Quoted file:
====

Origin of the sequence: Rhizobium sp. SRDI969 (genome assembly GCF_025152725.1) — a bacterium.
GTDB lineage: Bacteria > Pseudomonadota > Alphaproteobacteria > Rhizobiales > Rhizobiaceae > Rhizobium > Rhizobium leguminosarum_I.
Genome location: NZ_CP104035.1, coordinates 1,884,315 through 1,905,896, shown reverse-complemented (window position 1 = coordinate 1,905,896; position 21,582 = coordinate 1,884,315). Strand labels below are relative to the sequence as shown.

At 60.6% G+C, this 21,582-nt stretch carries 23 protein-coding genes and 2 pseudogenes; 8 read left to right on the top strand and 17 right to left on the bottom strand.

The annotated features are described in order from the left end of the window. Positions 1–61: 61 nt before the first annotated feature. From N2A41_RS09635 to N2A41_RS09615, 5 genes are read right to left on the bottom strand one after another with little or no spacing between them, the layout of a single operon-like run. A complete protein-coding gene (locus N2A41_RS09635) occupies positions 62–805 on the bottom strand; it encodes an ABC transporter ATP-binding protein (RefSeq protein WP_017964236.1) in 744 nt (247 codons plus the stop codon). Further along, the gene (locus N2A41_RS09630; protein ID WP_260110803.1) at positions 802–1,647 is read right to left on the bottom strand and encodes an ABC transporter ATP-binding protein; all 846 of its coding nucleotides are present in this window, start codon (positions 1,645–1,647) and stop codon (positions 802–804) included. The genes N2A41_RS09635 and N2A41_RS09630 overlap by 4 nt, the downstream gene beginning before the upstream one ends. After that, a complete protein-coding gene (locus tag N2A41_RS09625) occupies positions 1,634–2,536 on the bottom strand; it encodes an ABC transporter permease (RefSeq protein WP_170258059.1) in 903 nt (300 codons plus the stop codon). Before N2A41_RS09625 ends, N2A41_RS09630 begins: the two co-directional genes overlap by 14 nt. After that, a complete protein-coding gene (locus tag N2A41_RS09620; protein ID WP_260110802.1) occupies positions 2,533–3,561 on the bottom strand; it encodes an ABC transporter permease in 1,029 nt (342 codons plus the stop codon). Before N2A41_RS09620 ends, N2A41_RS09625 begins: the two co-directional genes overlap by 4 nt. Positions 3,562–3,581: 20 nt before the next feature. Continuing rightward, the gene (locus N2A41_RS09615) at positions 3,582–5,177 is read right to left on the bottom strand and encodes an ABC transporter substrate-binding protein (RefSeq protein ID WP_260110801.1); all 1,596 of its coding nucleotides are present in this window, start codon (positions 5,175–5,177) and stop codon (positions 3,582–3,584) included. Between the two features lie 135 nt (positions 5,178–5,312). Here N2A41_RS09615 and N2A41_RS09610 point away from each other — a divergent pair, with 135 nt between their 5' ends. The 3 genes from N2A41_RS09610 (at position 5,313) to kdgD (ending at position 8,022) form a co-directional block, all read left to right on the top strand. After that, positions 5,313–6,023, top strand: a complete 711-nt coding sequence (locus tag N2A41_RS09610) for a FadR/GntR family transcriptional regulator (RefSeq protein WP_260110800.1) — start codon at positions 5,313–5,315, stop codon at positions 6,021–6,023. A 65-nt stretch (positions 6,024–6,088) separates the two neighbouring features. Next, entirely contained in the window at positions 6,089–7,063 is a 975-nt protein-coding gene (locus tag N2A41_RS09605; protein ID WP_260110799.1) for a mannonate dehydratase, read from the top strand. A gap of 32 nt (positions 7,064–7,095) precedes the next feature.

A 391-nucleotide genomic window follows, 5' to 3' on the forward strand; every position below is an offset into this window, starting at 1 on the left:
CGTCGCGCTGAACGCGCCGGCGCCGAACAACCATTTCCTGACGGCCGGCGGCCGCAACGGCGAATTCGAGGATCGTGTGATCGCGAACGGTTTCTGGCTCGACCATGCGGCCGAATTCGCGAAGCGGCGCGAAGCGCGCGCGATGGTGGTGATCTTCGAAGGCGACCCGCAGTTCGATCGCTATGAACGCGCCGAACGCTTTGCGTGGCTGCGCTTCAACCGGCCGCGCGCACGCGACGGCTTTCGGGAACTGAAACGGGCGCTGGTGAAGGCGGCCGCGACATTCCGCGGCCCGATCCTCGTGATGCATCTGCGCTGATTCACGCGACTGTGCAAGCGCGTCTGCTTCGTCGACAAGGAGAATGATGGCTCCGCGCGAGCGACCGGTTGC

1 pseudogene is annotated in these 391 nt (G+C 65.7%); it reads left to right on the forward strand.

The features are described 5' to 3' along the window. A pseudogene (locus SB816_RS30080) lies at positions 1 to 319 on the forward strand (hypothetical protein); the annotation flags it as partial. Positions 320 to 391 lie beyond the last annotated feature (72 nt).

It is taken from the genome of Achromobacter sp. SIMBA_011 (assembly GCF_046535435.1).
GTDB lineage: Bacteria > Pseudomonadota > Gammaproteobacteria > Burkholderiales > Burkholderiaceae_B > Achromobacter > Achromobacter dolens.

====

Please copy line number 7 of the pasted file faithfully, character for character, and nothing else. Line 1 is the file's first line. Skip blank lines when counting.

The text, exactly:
CGTCGCGCTGAACGCGCCGGCGCCGAACAACCATTTCCTGACGGCCGGCGGCCGCAACGGCGAATTCGAGGATCGTGTGATCGCGAACGGTTTCTGGCTCGACCATGCGGCCGAATTCGCGAAGCGGCGCGAAGCGCGCGCGATGGTGGTGATCTTCGAAGGCGACCCGCAGTTCGATCGCTATGAACGCGCCGAACGCTTTGCGTGGCTGCGCTTCAACCGGCCGCGCGCACGCGACGGCTTTCGGGAACTGAAACGGGCGCTGGTGAAGGCGGCCGCGACATTCCGCGGCCCGATCCTCGTGATGCATCTGCGCTGATTCACGCGACTGTGCAAGCGCGTCTGCTTCGTCGACAAGGAGAATGATGGCTCCGCGCGAGCGACCGGTTGC